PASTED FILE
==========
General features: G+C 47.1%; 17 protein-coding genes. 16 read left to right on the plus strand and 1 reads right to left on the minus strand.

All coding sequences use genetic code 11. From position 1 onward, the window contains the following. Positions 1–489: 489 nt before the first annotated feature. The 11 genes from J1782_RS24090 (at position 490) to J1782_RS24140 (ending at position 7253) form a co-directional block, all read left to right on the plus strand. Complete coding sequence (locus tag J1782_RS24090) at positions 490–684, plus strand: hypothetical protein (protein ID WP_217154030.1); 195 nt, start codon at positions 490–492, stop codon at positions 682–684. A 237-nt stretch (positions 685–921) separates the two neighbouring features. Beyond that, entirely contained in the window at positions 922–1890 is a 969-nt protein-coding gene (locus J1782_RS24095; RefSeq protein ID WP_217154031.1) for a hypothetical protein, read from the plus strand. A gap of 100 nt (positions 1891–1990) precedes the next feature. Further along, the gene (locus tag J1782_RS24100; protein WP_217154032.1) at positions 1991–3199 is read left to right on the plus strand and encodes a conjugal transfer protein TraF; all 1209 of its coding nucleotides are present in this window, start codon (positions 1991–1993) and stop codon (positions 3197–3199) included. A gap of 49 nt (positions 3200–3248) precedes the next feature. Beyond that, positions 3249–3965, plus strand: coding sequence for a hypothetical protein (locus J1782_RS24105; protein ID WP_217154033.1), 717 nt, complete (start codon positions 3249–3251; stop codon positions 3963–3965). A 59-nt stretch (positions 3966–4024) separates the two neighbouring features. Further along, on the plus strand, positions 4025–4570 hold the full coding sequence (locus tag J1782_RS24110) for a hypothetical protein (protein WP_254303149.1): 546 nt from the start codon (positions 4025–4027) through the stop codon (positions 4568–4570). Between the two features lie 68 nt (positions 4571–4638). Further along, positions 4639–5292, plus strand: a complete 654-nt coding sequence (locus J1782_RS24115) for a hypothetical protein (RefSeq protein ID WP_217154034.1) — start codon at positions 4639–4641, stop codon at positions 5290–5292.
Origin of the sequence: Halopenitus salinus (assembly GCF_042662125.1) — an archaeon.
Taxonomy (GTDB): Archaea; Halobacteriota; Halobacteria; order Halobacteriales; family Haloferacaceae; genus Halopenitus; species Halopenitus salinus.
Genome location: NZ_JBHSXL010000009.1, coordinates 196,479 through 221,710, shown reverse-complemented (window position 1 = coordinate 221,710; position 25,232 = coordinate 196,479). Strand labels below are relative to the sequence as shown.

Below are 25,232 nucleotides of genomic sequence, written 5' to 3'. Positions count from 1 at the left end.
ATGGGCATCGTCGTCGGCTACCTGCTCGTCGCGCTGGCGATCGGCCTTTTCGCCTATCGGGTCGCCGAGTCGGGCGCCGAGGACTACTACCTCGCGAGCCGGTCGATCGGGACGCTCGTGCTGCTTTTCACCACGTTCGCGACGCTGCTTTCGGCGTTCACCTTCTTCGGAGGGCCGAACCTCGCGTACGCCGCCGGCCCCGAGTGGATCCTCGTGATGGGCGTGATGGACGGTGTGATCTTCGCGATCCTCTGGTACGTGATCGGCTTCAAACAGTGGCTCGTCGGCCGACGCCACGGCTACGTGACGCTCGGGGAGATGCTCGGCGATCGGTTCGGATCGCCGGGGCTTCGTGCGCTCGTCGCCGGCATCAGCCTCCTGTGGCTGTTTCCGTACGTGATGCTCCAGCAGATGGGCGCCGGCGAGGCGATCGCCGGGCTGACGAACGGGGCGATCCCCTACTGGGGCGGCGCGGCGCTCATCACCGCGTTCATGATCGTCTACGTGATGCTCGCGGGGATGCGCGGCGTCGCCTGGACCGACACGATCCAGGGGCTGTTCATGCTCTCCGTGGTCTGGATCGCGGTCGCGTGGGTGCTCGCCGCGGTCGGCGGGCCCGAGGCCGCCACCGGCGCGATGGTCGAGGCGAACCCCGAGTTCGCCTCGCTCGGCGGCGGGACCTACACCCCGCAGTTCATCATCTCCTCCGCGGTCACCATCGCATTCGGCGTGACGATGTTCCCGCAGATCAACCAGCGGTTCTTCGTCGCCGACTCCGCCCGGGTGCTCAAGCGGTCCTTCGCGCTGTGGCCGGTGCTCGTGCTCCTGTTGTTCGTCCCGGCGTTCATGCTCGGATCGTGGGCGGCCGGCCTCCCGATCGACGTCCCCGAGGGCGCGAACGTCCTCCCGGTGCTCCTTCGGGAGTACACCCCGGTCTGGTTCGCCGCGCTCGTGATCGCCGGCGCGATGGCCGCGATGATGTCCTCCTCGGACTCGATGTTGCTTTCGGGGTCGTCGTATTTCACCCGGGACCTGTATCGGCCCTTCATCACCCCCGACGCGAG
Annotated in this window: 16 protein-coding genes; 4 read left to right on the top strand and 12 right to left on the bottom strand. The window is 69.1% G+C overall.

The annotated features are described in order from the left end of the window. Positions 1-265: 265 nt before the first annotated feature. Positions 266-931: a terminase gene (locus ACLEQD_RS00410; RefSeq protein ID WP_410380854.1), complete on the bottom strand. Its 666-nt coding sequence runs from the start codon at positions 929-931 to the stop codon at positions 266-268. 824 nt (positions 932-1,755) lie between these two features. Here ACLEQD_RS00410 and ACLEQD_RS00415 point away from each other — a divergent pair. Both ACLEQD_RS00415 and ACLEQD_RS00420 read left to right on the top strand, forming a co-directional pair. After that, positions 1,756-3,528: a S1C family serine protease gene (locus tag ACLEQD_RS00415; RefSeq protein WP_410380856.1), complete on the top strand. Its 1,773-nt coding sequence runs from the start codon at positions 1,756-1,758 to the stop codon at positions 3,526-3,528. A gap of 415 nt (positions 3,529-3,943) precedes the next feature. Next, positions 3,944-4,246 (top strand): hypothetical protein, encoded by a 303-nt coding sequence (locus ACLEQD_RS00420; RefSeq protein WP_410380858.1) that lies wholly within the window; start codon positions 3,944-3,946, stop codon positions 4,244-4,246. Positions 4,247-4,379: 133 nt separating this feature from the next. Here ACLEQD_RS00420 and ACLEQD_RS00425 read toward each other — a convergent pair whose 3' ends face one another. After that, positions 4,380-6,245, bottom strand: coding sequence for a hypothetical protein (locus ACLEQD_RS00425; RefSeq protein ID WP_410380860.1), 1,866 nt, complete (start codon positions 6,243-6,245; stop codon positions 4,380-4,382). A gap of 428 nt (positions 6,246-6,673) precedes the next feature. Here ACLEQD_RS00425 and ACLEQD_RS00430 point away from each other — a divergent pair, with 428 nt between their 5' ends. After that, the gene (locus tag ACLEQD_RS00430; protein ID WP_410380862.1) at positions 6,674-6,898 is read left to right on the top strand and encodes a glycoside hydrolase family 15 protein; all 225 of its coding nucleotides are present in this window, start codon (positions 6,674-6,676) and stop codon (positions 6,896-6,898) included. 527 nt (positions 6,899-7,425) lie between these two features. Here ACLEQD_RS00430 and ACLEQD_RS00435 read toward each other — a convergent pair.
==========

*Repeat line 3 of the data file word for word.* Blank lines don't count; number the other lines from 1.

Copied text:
Origin of the sequence: Halopenitus salinus (assembly GCF_042662125.1) — an archaeon.